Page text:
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February 17, 1984

Delivery of a Healthy Infant Following Nonsurgical Ovum Transfer

Author Affiliations

Division of Reproductive Endocrinology Department of Obstetrics and Gynecology Harbor-UCLA Medical Center Torrance, Calif
Fertility and Genetics Research, Inc Chicago

JAMA. 1984;251(7):889. doi:10.1001/jama.1984.03340310011002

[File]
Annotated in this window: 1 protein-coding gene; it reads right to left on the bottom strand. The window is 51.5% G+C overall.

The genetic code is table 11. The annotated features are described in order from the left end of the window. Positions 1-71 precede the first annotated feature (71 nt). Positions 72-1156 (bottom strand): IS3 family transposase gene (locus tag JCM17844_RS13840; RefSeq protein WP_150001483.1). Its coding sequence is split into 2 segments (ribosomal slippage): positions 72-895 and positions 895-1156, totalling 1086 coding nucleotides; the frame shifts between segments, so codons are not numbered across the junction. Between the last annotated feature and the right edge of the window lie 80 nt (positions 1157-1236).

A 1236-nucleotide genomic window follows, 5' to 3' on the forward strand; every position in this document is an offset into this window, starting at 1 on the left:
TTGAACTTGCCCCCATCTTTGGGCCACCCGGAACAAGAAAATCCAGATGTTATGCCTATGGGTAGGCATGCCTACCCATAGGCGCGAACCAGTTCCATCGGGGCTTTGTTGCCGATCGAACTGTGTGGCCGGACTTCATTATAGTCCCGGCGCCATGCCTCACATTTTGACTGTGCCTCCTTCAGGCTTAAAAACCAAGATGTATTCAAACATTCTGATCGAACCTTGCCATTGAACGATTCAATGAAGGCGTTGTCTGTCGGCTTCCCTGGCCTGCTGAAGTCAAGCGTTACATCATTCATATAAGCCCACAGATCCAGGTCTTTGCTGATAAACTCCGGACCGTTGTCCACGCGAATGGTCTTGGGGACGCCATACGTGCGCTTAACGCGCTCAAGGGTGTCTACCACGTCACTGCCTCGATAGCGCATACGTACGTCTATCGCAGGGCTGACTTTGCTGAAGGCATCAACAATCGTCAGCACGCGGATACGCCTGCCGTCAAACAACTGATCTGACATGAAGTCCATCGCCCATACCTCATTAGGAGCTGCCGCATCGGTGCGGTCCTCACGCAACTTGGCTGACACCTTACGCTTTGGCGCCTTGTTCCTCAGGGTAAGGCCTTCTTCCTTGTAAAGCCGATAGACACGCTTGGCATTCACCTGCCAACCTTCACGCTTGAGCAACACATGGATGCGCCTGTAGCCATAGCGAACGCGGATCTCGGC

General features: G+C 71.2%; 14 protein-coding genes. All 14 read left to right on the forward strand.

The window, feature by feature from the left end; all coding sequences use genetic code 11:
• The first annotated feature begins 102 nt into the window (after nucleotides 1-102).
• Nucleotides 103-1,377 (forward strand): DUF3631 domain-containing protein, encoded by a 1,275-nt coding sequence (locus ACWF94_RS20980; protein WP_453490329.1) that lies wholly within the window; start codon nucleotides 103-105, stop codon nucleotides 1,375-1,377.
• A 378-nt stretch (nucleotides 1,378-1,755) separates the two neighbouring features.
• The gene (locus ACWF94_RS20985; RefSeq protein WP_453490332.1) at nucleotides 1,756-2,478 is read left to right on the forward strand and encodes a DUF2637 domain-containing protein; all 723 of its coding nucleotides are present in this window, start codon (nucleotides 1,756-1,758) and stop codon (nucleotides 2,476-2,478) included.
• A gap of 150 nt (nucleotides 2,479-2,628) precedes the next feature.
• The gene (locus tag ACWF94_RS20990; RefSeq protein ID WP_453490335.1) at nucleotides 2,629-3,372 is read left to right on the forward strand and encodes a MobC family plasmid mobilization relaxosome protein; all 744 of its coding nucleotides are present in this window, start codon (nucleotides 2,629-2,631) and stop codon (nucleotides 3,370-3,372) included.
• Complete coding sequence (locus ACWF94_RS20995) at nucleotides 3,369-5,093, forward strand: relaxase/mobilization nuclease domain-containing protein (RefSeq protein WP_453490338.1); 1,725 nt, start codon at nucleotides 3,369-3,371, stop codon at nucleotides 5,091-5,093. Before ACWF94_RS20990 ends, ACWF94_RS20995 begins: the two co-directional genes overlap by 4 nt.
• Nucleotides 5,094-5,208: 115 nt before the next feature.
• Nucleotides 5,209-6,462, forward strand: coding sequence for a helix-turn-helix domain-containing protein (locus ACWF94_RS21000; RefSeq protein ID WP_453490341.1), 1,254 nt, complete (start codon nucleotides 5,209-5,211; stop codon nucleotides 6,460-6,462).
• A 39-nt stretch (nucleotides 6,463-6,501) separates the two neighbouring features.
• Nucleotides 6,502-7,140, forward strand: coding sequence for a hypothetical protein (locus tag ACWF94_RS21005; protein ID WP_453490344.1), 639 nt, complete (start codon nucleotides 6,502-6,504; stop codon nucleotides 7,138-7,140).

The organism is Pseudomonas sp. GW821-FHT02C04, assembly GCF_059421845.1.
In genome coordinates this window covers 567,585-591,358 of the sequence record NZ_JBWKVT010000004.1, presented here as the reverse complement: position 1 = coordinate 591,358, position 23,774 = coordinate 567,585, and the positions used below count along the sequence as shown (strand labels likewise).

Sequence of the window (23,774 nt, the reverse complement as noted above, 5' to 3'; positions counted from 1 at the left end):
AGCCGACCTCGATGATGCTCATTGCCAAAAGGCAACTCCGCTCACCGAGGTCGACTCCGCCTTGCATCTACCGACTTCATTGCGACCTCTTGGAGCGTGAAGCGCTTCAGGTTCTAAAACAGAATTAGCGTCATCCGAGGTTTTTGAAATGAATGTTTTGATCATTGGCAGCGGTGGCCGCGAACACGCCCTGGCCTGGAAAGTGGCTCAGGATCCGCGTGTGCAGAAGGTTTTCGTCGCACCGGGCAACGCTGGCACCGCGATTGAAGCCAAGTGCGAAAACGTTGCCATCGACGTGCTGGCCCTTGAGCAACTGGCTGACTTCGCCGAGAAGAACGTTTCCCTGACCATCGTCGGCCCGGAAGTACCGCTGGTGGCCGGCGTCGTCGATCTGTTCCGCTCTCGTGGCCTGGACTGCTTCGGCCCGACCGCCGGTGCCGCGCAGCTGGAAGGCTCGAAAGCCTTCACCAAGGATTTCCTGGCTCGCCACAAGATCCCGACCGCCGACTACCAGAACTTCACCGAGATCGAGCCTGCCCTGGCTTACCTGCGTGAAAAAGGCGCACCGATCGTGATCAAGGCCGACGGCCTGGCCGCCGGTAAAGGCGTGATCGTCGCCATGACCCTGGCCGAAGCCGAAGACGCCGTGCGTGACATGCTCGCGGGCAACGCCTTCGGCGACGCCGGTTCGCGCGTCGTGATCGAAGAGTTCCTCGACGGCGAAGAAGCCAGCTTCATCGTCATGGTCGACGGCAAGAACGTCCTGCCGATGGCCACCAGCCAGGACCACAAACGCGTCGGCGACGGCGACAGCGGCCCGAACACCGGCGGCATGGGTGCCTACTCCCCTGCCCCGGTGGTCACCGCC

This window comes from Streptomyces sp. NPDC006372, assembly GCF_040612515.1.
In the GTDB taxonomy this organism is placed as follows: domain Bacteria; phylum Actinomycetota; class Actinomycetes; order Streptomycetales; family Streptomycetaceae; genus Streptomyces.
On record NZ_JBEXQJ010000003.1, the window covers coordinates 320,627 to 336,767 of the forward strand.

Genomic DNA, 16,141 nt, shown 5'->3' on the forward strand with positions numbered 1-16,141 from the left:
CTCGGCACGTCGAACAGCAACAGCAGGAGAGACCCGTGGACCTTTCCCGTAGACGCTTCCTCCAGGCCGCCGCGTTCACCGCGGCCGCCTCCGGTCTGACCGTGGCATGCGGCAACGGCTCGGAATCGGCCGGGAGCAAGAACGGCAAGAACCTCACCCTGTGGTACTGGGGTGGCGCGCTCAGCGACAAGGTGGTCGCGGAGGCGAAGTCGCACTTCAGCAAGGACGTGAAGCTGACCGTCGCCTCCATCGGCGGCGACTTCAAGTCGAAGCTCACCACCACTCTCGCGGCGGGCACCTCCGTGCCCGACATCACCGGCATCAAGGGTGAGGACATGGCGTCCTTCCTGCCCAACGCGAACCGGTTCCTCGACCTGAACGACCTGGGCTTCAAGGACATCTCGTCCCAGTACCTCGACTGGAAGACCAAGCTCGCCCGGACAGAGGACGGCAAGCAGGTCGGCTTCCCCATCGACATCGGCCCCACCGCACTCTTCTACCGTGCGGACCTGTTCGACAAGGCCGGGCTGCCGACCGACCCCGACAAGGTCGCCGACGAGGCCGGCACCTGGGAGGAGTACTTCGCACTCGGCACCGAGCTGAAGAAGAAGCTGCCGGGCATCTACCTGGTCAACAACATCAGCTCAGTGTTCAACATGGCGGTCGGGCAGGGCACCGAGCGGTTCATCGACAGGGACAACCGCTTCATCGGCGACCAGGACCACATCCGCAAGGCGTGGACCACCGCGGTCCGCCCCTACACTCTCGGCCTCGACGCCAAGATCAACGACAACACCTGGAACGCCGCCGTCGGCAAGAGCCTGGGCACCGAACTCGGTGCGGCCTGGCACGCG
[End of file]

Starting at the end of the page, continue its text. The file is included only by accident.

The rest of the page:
To the Editor.—  We wish to announce the birth of a healthy infant to an infertile nulligravid woman following nonsurgical recovery and transfer of an in vivo fertilized donated ovum.1,2The infertile recipient, a woman in her 30s with an eight-year history of infertility and multiple operations for endometriosis, experienced a spontaneous luteinizing hormone (LH) peak two days prior to the donor. The donor was a healthy, fertile woman who matched the recipient couple for blood type and Rh and hair and eye color. On the day of the LH peak, the donor was inseminated with semen from the recipient's husband. Five days later uterine lavage was performed on the donor. The recovered blastocyst was transferred to the uterus of the infertile woman. Six days later, beta human chorionic gonadotropin was detected in the recipient's serum. Thirty-three days after the transfer, pelvic ultrasound revealed a well-developed uterine sac with